In this seminar I use the lens of the Human Development Indicators (HDIs) to hypothesise scenarios for the relationship between food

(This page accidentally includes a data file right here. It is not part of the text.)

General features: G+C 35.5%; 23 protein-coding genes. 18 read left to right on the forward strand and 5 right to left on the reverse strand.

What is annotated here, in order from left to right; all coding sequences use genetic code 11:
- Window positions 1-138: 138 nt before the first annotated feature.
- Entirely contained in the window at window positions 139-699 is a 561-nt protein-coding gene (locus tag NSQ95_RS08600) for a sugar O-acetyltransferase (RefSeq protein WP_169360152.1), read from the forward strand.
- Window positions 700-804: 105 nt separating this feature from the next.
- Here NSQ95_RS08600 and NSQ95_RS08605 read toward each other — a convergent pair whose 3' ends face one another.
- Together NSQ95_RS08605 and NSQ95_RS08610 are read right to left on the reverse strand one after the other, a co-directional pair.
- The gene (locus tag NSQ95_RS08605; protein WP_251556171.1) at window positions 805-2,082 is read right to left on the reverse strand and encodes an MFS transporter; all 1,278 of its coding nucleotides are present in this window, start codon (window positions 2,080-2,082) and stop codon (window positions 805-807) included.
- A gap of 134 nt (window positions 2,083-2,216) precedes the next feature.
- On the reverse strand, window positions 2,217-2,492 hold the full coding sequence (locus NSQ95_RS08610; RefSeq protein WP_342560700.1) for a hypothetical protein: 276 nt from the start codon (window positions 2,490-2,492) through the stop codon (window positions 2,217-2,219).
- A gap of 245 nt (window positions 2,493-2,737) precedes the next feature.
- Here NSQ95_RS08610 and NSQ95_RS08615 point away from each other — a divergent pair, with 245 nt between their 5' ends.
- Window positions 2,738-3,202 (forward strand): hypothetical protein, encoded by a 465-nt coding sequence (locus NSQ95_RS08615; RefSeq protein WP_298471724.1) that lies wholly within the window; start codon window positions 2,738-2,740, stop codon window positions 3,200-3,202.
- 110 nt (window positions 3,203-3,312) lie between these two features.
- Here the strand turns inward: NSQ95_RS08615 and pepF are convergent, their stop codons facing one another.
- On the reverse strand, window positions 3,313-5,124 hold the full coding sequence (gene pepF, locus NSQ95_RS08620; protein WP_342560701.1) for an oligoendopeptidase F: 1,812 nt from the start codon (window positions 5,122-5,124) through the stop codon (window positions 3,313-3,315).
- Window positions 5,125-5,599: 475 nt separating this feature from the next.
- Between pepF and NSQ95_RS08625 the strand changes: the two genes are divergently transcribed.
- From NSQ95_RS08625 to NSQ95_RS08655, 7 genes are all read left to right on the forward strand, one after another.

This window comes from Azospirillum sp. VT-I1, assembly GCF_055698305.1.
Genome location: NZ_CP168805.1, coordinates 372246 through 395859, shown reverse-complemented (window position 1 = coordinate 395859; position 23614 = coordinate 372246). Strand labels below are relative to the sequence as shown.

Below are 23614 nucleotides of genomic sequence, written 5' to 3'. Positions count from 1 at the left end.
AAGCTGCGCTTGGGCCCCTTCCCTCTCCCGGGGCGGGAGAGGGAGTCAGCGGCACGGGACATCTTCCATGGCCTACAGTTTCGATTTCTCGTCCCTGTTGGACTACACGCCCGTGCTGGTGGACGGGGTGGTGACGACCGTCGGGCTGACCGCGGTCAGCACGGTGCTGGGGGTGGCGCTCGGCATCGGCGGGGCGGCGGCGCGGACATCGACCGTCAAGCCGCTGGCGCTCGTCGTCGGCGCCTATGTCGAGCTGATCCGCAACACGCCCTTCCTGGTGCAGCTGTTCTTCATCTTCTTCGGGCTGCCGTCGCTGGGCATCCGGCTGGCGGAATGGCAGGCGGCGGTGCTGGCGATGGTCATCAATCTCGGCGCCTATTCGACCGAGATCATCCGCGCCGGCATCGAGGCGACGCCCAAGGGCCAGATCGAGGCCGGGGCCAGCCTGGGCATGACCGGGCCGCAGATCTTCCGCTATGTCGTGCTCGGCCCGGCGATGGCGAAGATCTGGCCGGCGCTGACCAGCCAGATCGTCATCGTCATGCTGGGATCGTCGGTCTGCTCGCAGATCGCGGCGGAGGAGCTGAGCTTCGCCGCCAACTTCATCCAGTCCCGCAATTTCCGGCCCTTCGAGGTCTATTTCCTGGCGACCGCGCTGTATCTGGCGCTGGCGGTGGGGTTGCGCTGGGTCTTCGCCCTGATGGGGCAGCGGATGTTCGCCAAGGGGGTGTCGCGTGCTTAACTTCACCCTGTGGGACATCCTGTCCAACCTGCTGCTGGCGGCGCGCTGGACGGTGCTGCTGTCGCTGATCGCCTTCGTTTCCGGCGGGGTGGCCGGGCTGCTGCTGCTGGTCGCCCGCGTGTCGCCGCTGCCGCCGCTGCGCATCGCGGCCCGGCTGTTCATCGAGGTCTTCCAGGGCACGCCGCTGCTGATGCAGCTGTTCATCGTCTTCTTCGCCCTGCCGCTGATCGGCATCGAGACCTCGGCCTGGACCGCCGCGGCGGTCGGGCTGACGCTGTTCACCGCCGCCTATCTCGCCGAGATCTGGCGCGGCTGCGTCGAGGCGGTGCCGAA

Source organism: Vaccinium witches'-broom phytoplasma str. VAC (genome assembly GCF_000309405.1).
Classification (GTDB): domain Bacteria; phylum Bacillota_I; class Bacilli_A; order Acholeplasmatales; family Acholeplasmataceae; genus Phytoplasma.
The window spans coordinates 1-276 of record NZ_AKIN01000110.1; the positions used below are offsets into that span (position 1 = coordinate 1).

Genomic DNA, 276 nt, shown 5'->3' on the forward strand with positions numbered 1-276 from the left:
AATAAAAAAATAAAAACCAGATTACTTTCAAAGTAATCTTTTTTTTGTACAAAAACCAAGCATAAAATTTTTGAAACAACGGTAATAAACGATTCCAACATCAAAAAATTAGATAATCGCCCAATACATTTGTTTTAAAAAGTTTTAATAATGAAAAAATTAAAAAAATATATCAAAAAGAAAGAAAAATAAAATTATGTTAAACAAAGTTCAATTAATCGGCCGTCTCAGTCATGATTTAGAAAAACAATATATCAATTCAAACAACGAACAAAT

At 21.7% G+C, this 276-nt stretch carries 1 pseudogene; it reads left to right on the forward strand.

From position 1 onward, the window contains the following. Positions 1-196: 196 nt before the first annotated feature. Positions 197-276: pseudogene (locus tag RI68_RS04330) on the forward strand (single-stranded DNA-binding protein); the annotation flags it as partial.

security, commodity fisheries, and human development for Papua New Guinea, Solomon Islands and Vanuatu. Although the present low human population densities in these countries mean that food security, including subsistence fisheries, is largely intact, high rates of human population growth pose threats to this security in some locations within three or so decades. A large body of research shows that empowering women, principally but not exclusively through education, is the best way to slow human population growth. But levels of education, particularly for women, in Melanesia are very low by world standards. I examine the potential and actual contribution to investment in education from commodity fisheries and other primary production sectors in Melanesia and conclude that considerably more could be spent by both individual families, and the state, on education in this region.